Thousands of people in cities across Poland have joined anti-violence rallies to protest the stabbing murder of the popular mayor of the city of Gdansk, who advocated refugee rights.
Pawel Adamowicz succumbed to his injuries early on Monday afternoon after being stabbed in the chest Sunday evening by a recently-released inmate while on stage for a charity Christmas concert.
Thousands gathered in cities across the Eastern European country a day after the stabbing to protest what some local observers see as the creeping of hate speech into the national discourse of Poland, which is currently being ruled by a right-wing, anti-refugee government.
Thousands also converged on Gdansk’s statue of Neptune in the city’s Long Market — which also houses the city hall, where Adamowicz served as mayor for more than 20 years — as European Council President Donald Tusk, a Gdansk native and longtime ally of the mayor, addressed the crowd.
“My dear Pawel, we are here with you today as your friends. You had to wait so long, until such a tragic moment, to see from up there just how many friends you have here in Gdansk,” Tusk said during an emotional speech.
According to local press reports, Adamowicz had long been the target of hate in Poland’s far-right circles for his liberal views and vigorous defense of refugees, though there is no firm proof yet that the fatal stabbing was politically motivated.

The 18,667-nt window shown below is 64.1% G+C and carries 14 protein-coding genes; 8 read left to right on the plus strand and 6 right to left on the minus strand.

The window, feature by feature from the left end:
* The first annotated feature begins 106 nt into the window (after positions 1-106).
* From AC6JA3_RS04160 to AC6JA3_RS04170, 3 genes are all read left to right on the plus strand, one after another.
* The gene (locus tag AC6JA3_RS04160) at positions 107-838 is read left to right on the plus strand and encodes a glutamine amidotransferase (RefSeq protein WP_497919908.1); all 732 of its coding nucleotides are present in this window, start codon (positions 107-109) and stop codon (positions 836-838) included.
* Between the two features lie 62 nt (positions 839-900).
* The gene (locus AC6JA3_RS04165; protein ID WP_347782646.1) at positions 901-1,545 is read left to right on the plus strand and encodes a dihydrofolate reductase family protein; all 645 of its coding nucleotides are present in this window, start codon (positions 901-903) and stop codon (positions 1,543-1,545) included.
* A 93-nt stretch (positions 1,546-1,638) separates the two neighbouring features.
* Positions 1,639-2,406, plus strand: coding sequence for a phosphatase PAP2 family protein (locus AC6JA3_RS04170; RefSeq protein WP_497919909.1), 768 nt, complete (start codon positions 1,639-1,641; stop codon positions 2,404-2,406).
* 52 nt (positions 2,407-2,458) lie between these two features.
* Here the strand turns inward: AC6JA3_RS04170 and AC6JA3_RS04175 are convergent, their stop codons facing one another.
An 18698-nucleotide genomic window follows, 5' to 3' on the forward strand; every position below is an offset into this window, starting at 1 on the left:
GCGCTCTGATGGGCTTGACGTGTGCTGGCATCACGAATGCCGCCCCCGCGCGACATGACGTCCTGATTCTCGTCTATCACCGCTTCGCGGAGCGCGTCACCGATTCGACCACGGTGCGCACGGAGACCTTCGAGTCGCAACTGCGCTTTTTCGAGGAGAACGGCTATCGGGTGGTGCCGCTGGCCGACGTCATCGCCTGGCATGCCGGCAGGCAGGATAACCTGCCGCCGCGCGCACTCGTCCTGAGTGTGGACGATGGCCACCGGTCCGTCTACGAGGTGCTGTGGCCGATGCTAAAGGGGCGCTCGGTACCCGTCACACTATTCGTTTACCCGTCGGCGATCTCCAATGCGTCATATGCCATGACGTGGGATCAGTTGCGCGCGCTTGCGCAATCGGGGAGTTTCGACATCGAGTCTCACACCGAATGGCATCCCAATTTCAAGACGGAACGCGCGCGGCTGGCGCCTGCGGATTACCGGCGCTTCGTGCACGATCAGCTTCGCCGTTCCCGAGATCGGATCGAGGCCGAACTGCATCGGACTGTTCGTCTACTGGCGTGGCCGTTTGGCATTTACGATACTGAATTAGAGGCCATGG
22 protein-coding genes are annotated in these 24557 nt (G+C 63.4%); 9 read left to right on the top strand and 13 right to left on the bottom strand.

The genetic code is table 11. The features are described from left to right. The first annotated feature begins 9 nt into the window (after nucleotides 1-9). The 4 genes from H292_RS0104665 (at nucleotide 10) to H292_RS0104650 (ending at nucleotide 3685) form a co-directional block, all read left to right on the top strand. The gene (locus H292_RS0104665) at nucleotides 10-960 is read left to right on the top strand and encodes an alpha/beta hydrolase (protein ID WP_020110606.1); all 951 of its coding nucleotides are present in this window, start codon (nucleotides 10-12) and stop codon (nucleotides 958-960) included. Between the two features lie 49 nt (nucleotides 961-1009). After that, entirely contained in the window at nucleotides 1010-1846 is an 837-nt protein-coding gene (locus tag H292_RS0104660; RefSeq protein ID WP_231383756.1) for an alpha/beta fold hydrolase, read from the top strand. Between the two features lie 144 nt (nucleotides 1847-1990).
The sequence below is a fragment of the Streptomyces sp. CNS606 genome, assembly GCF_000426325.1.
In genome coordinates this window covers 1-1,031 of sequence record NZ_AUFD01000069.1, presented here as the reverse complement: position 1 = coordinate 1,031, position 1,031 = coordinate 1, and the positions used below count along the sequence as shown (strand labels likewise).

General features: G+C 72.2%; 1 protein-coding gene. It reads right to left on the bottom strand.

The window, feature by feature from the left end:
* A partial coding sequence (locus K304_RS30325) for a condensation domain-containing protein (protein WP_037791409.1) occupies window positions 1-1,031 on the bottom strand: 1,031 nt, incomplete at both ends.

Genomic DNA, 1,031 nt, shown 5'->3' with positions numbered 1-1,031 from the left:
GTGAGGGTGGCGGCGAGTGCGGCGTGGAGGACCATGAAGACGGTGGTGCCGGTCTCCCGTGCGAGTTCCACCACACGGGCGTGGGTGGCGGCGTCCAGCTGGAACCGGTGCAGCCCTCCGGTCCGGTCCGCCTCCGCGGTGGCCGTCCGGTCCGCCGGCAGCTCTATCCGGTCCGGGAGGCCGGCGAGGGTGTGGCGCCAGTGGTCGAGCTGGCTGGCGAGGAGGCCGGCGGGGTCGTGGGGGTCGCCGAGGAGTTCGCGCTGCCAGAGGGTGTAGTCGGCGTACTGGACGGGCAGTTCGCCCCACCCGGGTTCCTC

Moreover, some in the country are also blaming the attack on a more general surge of social tensions and a growing prevalence of hate speech, insisting that even before Adamowicz’s death, silent protest gatherings had been planned in a number of Polish cities on Monday.
In Gdansk, the city flag was lowered to half-mast, and a mass was planned for later on Tuesday as the assassination of the six-term mayor — who reportedly often mingled freely with the citizens — sent shock waves throughout Poland.
Politicians from across the political spectrum censured the assassination, including Prime Minister Mateusz Morawiecki, Interior Minister Joachim Brudzinski, and other members of the ruling nationalist Law and Justice Party (PiS), which Adamowicz had opposed.
Adamowicz was part of the democratic opposition established in Gdansk under the leadership of former Solidarity labor leader, Lech Walesa, during the 1980s. He was re-elected for a sixth term as an independent candidate late last year.
The assailant was identified only as 27-year-old Stefan, with his full name being withheld. He is reportedly from Gdansk and was released from prison just last month.
After the stabbing, the attacker grabbed the microphone on the stage and told the crowd he blamed Adamowicz’s former political party, Civic Platform, for his jailing and alleged torture in 2014 for a series of violent attacks.
Death threat against president leads to arrest
Meanwhile, Polish police officers have taken into custody a man who made death threats against President Andrzej Duda on Monday, said an official police statement posted in a Twitter message.
According to the statement, a 72-year-old resident of Warsaw was detained after he called a local Family Assistance Center and made threats against the president, saying, “Adamowicz died and Andrzej Duda may die tomorrow.”